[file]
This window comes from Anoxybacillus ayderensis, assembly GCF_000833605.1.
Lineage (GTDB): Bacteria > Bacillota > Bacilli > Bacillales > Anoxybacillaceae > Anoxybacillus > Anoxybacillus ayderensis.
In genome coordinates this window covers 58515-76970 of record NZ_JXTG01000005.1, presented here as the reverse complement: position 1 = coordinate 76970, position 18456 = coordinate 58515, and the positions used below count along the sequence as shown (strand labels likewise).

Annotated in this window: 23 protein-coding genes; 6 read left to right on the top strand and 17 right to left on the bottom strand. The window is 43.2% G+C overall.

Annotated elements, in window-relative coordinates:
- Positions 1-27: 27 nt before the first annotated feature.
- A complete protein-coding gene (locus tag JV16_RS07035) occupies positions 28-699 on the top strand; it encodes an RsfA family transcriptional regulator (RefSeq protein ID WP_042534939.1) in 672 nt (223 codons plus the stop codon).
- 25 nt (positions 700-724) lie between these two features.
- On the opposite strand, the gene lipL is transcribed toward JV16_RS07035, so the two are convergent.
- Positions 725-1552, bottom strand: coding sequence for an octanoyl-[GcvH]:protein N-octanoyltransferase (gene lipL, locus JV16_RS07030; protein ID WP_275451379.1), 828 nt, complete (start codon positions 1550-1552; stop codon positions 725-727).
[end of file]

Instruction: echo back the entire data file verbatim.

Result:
This window comes from Anoxybacillus ayderensis, assembly GCF_000833605.1.
Lineage (GTDB): Bacteria > Bacillota > Bacilli > Bacillales > Anoxybacillaceae > Anoxybacillus > Anoxybacillus ayderensis.
In genome coordinates this window covers 58515-76970 of record NZ_JXTG01000005.1, presented here as the reverse complement: position 1 = coordinate 76970, position 18456 = coordinate 58515, and the positions used below count along the sequence as shown (strand labels likewise).

Annotated in this window: 23 protein-coding genes; 6 read left to right on the top strand and 17 right to left on the bottom strand. The window is 43.2% G+C overall.

Annotated elements, in window-relative coordinates:
- Positions 1-27: 27 nt before the first annotated feature.
- A complete protein-coding gene (locus tag JV16_RS07035) occupies positions 28-699 on the top strand; it encodes an RsfA family transcriptional regulator (RefSeq protein ID WP_042534939.1) in 672 nt (223 codons plus the stop codon).
- 25 nt (positions 700-724) lie between these two features.
- On the opposite strand, the gene lipL is transcribed toward JV16_RS07035, so the two are convergent.
- Positions 725-1552, bottom strand: coding sequence for an octanoyl-[GcvH]:protein N-octanoyltransferase (gene lipL, locus JV16_RS07030; protein ID WP_275451379.1), 828 nt, complete (start codon positions 1550-1552; stop codon positions 725-727).